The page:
When I went to spin Drip out, Drip started as just like hittail on all my other stuff, it was just under Numa Group LLC. Eventually, Drip got big enough for it has to be its own thing. When I spun that out, I could make it an LLC or an S Corp. Really, an S Corp as you said earlier, it’s just a C Corp with an S filing something or rather, like an option.
Einar: Yeah. It’s basically to do a federal taxes. You make what’s called a S Selection, and again, I am not a lawyer or a tax accountant, thank God, but you basically file an election with the IRS essentially you’ll be taxed in a very similar way to an LLC despite the fact that you’re a corporation. Doing so has benefits either from certain tax standpoints but it comes with certain issues related to it. For example, if you’re an S Corporation, typically becomes very hard to take investments, there’s a limit on the number of stockholders you can hold in the company, there is actually a limit on whether you’re allowed to have a non US persons as investors or owners. There’s a bunch of things that come into play there if you do the S Selection for sure.
Rob: Yeah. Because the advice we’ve been given is that Tiny Seed can fund C Corps and LLCs but we cannot fund the S Corps.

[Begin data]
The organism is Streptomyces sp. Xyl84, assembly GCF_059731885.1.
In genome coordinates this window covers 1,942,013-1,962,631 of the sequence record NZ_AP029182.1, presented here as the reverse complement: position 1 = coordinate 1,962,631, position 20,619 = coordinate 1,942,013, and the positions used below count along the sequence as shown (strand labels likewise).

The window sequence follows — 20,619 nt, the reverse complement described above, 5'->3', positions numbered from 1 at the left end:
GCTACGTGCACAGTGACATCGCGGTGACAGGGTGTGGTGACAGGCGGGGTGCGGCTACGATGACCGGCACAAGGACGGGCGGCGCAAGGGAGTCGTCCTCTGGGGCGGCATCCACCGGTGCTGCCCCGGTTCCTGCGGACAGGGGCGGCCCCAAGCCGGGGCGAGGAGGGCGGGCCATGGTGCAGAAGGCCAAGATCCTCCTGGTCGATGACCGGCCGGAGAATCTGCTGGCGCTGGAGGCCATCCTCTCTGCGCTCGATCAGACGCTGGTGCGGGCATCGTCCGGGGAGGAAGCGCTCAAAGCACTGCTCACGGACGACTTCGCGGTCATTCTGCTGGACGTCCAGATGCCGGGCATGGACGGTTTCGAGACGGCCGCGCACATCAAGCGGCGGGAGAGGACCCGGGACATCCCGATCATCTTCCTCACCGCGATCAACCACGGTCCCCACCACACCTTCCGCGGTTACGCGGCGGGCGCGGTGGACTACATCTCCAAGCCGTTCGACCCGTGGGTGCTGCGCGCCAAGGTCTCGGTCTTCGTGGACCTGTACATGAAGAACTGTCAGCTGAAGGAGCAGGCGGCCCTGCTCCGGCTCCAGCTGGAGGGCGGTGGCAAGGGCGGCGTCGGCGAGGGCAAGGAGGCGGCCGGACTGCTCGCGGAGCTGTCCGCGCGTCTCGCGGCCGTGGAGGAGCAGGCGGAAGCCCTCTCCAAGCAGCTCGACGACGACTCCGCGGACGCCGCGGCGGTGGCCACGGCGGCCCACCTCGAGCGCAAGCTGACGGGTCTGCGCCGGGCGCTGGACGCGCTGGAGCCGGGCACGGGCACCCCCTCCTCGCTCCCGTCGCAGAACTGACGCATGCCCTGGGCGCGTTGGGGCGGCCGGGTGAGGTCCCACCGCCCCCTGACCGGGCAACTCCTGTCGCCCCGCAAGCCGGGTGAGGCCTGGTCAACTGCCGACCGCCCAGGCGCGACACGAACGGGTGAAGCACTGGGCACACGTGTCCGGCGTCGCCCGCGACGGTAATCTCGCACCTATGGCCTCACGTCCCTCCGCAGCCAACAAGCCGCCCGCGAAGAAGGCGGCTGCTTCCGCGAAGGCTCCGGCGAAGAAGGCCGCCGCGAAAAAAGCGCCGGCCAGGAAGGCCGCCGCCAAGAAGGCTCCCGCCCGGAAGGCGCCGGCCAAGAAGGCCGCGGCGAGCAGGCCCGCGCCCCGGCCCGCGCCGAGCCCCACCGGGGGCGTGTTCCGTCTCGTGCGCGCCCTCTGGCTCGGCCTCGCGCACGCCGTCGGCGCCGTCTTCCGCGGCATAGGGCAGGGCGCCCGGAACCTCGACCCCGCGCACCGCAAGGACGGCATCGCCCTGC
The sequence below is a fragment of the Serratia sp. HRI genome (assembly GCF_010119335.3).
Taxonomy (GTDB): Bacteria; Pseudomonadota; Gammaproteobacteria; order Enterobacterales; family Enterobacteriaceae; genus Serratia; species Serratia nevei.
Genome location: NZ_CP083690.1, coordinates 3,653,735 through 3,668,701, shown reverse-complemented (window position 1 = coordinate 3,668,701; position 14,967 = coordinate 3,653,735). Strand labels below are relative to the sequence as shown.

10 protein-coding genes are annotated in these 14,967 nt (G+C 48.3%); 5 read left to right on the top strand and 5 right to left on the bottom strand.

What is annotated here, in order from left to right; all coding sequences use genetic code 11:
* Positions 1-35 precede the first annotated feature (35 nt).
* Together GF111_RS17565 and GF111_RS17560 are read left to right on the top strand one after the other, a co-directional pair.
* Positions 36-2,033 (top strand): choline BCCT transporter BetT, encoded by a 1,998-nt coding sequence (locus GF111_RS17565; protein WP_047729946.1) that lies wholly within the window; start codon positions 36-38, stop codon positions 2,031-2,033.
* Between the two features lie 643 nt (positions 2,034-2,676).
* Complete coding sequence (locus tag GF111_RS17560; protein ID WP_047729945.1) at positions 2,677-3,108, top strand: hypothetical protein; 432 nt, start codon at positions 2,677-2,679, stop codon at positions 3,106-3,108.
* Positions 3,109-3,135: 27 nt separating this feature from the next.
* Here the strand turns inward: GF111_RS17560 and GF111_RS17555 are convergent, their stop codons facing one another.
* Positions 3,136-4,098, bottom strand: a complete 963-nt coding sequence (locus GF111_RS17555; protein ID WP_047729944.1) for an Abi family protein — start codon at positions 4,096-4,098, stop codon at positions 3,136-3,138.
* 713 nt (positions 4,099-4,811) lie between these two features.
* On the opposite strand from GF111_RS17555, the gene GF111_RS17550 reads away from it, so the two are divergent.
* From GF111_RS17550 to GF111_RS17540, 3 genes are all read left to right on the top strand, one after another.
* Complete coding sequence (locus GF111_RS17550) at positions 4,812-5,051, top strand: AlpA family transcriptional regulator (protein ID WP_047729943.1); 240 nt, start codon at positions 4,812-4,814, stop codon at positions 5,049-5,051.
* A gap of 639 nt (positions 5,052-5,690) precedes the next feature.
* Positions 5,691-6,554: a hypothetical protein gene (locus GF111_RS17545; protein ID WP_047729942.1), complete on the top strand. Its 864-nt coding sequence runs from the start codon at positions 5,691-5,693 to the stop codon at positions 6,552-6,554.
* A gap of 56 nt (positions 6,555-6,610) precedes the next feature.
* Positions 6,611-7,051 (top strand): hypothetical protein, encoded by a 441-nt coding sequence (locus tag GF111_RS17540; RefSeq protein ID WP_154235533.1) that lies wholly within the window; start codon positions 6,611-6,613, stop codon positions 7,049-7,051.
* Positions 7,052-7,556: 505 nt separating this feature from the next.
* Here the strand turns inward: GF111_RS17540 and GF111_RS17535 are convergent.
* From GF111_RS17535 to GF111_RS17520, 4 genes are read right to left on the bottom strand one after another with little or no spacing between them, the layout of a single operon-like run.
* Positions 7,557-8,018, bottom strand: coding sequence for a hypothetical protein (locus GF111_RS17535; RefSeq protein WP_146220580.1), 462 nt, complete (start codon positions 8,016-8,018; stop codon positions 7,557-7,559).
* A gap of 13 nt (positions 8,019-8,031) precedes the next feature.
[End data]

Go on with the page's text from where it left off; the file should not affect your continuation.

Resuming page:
Einar: Definitely not, yeah.
Rob: Right. I didn’t know that. I believe it’s that another corporate entity cannot own a portion of an S Corp, is that correct?
Einar: I think that’s right.
Rob: Yeah. Again, not a lawyer but that was how it was explained to me but that was news because Drip was an S Corp and I didn’t realize when we formed it that that was a drawback. We hadn’t planned to take institutional funding. When we got acquired, I was looking around to try to do an angel round. That would’ve worked because it probably would have been a bunch of individuals but I just wasn’t aware of that at that time.
Einar: I think most people aren’t. You start up, people go to like Clerky or LegalZoom or ask their friendly neighborhood lawyer and it’s just like, “Oh yeah, yeah, yeah. Just do a single member LLC. Don’t think about it.” Or just do XYZ. in certain cases, people will optimize for their current tax situation but not necessarily for what’s going to happen if I want to sell the business or do a small angel round or that kind of thing.